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Thread: Travel etiquette tips from your country

  1. #26
    ZylonBane
    Registered: Sep 2000
    Location: ZylonBane
    Stop trying to haggle, you savages.

  2. #27
    Member
    Registered: Sep 2001
    Location: Qantas
    I HATE haggling. Such a waste of time.

    But if you're in Mediterranean Europe, or the Middle East, or China (and probably other places I'm not familiar with) you're a fool not to haggle.

  3. #28
    But it's dumb in the US. Unless you're in a single location boutique, prices are typically set by somebody with a marketing degree in an office far away and the individual employees will have no power whatsoever to adjust the price.

    Different rules apply of course for major end items like furniture and cars that are sold by commission.

  4. #29
    Member
    Registered: Feb 2008
    Location: on a mission to civilize
    Quote Originally Posted by Tony_Tarantula View Post
    But it's dumb in the US. Unless you're in a single location boutique, prices are typically set by somebody with a marketing degree in an office far away and the individual employees will have no power whatsoever to adjust the price.
    That might very well be the single best argument ever for shopping at a local mom and pop store instead of some corporate behemoth.

  5. #30
    Member
    Registered: Jun 2010
    Location: A Former Orange Grove
    Some places you are expected to haggle in California.

    1. Auto dealerships (with a few exceptions)
    2. Jewelry shops
    3. Musical instrument stores, such as Guitar Center.
    4. Furniture shops

    As for big box stores, I’ve seen rich Asian tourists haggle with counter people at Nordstrom, Sacks, and even Best Buy. Since it is common for them at home, some think it is cool here too. And you know what? They are successful at it.

    A lot of places have price-matching policies. If you bring in a paper ad or pull up an internet ad showing a lower price elsewhere, the competition will usually match it or even do better. No real need to haggle much.

    Now what would be super stupid would be to load up on $200 of groceries and then haggle at the checkout.

  6. #31
    Moderator and Priest
    Registered: Mar 2002
    Location: Dinosaur Ladies of the Night
    Quote Originally Posted by bjack View Post
    Now what would be super stupid would be to load up on $200 of groceries and then haggle at the checkout.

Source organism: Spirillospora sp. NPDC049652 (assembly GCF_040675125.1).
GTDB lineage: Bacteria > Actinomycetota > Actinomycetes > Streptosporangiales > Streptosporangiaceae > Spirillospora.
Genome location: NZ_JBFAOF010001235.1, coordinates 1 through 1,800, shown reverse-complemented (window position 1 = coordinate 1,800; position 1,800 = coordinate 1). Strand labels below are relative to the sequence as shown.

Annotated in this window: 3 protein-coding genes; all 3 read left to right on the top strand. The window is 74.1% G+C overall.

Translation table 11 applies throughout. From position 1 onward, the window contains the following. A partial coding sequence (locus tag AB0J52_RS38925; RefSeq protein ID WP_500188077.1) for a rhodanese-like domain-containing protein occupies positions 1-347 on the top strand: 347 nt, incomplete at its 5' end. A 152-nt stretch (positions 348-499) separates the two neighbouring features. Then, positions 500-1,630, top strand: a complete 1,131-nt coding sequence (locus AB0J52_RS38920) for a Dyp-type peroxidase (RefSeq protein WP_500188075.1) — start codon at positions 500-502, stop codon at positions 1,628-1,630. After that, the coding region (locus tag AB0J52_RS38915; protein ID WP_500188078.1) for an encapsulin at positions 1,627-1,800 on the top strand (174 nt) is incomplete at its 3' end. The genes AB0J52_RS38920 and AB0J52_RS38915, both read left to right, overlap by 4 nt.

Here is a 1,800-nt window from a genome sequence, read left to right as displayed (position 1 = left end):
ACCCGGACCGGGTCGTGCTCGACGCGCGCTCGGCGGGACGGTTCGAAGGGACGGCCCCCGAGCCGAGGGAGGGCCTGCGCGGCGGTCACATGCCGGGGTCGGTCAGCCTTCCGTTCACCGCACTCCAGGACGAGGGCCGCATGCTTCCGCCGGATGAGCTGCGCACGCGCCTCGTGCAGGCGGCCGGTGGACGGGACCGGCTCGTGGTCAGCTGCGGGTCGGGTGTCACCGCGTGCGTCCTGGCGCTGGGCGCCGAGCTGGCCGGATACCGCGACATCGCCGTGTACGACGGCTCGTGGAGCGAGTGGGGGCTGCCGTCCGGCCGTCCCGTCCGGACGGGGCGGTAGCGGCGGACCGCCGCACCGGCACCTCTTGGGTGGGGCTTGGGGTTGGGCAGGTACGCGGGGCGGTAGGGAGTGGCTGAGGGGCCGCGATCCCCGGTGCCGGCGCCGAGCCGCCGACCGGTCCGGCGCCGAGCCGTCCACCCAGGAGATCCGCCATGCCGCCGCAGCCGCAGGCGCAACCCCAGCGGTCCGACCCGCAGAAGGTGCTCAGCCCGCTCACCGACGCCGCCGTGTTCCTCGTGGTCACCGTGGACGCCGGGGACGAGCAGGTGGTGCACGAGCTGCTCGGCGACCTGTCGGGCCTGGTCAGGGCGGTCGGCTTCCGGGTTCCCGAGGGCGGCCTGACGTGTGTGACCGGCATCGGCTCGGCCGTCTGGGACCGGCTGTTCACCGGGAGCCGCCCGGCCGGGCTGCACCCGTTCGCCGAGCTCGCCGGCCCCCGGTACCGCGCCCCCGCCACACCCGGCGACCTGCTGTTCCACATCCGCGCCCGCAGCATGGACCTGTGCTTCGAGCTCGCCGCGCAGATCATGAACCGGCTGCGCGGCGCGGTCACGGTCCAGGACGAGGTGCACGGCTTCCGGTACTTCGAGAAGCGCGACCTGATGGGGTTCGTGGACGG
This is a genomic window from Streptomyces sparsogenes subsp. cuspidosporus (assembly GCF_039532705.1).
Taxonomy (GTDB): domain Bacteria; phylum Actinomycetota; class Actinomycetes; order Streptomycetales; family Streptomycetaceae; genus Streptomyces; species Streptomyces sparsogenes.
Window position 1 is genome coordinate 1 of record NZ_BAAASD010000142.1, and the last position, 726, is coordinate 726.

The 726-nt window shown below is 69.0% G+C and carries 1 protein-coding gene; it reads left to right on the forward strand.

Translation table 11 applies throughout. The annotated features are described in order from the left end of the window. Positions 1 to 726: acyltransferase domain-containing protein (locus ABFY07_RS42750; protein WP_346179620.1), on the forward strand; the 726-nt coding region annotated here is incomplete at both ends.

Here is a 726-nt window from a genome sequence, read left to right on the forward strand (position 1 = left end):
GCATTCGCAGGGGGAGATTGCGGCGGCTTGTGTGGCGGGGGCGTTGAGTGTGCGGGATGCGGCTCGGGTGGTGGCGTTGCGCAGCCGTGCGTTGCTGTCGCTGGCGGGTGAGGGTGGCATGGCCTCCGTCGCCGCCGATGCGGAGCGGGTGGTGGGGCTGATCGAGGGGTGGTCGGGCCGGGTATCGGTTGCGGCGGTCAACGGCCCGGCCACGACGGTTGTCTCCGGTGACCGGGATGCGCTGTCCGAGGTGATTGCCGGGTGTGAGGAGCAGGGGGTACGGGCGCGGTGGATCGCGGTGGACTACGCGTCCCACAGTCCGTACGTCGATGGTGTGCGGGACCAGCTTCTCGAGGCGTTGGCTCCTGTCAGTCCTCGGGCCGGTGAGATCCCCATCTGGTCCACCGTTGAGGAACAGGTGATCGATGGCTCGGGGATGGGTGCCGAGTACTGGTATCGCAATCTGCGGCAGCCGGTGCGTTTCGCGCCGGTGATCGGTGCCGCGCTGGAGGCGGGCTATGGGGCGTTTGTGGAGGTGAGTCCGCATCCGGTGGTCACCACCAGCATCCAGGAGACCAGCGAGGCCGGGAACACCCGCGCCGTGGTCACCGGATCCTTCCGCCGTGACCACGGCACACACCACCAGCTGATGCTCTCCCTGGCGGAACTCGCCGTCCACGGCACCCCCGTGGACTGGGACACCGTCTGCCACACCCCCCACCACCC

Oh, that'd be an offense worthy of immediate execution.

    I don't really mind hagglers so much, provided they do it before the price has been set. It's the people who want to argue with you about the price after the job is done that irk me the most.
    Last edited by Renzatic; 2nd Jun 2017 at 18:07.

  7. #32
    Member
    Registered: Jun 2010
    Location: A Former Orange Grove
    That is very true, on the point about haggling after the work is done. As a service provider myself, I take steps to not allow that to occur. Doesn’t always work.

    Oh, and if you are in a store and the checkout lane says 10 items or less (it should be 10 items or fewer), and you have 12 items and there is no one else around... OK, go for it. But if you have 100 items, a screaming baby, and all the other lines are 3 deep in customers, DO NOT use the 10 items or less line. This happened to me 3 days ago. Lucky for me, a nice checkout lady pulled me out of the 4 deep line, opened up a closed lane, and checked me out with my 2 items. So a bad situation that I was tolerating became a situation of kindness directed to me. That made me smile.

  8. #33
    Moderator
    Registered: Apr 2003
    Location: Wales
    I wouldn't count it as haggling as such but, depending on what company it is (notably Wickes and PC World in this instance) you can persuade them that a hefty discount is an excellent idea. Strangely enough, depending on their current sales target, they can agree with you.

  9. #34
    verbose douchebag
    Registered: Apr 2002
    Location: Lyon, France
    In the UK - respect queues. If people are standing in a line, you join that line. Doesn't even matter if you have no business there - join the line. Then, when you get to the front, simply apologise for being in the wrong line and continue with your day.

  10. #35
    Member
    Registered: Aug 2004
    I heard from some marines that on a long voyage they started a line, then when other marines joined the line, asked them to hold their place and left. It took a few dozen men about an hour before they started asking what they were in line for and nobody knew.

  11. #36
    Member
    Registered: Sep 2002
    Location: Cologne
    I once read that smiling at another man in Russia might be considered "gay" and worthy of a punch in the face. Such a fun attitude!
    In Germany you mostly just get puzzled looks. You can see them racing their minds. Do I know that guy?! Should I greet him? Sometimes though you get a smile back. Completely worth it.
    Also I'm not sure if the art of complaining (about the weather, your friends, them up there) is a specific German thing, but I think we perfected it, as usual.

  12. #37
    Moderator and Priest
    Registered: Mar 2002
    Location: Dinosaur Ladies of the Night